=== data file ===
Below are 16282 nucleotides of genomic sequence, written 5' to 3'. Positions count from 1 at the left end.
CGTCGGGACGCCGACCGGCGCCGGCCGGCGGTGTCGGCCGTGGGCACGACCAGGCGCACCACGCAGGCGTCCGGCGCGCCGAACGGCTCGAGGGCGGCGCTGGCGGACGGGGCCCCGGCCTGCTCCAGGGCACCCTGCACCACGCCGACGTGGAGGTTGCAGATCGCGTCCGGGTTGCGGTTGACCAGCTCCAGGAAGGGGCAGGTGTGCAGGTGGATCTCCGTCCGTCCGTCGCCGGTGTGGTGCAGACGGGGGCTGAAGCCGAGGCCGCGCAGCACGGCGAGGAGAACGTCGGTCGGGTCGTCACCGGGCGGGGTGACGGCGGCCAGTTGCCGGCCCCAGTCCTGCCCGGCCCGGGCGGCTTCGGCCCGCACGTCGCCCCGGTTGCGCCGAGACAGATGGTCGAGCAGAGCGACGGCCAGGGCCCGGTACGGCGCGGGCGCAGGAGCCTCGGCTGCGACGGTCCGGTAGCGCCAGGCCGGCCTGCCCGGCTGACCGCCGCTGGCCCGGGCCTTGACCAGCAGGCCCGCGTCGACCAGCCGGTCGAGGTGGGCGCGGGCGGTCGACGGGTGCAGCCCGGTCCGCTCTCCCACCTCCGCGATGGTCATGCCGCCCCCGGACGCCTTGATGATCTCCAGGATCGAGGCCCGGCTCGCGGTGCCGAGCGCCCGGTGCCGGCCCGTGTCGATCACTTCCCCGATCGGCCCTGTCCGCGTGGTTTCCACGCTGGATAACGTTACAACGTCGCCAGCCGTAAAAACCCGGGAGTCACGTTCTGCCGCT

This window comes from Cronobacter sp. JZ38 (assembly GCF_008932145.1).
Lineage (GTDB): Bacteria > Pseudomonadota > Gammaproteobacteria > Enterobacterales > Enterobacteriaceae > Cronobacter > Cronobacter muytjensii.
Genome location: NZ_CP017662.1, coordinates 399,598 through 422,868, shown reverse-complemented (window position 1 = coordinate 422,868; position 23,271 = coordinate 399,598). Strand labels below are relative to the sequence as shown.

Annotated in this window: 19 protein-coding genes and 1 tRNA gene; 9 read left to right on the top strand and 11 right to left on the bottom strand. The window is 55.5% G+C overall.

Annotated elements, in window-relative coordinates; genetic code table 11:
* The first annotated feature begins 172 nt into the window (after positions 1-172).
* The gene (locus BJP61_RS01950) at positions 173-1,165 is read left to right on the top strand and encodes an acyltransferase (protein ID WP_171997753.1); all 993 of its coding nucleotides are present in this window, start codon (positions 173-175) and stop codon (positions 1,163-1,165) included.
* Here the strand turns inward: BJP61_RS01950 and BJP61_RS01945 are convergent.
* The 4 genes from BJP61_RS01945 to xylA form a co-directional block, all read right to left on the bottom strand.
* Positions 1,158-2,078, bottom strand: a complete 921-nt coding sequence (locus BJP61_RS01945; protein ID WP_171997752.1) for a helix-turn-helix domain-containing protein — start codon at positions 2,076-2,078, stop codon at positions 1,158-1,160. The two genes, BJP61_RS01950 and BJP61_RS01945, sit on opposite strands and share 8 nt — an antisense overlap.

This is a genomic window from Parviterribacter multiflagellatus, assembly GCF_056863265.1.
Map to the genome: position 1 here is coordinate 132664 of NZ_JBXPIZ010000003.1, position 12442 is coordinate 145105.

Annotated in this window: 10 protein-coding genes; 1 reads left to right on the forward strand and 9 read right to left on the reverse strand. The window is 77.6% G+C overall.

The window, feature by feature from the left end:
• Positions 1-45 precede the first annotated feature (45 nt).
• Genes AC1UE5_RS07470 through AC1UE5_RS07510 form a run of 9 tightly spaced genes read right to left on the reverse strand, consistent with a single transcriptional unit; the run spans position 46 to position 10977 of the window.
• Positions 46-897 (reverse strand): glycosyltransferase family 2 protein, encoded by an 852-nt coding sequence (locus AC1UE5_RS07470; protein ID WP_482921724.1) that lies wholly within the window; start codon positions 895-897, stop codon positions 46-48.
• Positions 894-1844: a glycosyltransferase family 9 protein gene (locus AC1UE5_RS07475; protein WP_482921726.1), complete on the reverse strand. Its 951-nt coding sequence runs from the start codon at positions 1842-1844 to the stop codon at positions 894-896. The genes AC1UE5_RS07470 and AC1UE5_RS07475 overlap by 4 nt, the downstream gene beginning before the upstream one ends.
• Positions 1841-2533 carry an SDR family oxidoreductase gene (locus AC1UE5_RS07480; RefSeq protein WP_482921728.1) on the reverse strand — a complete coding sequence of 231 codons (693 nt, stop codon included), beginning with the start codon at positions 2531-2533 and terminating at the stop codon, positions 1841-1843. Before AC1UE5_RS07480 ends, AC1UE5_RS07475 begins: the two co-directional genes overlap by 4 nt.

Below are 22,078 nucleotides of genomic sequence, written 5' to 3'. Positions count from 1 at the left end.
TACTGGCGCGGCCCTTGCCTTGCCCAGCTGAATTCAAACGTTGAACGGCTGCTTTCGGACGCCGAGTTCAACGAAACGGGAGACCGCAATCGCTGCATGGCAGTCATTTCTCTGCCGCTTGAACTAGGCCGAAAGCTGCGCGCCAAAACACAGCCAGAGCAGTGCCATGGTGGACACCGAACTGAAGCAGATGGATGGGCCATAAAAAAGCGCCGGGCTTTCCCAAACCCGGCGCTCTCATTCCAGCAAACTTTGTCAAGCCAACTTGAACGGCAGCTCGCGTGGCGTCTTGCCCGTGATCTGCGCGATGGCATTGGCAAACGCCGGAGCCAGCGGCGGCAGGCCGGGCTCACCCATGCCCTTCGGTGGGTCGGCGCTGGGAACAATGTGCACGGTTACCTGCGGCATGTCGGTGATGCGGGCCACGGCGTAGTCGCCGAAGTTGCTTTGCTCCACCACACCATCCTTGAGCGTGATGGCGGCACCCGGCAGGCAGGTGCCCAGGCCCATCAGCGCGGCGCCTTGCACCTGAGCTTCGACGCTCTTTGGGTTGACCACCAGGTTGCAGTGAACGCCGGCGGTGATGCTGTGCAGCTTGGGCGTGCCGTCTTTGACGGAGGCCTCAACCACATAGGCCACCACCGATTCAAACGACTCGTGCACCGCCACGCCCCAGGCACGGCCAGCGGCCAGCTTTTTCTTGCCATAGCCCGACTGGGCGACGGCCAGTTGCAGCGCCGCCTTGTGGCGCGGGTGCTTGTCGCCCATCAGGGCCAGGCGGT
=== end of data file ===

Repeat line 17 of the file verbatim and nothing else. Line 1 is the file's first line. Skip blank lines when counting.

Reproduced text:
• Positions 1-45 precede the first annotated feature (45 nt).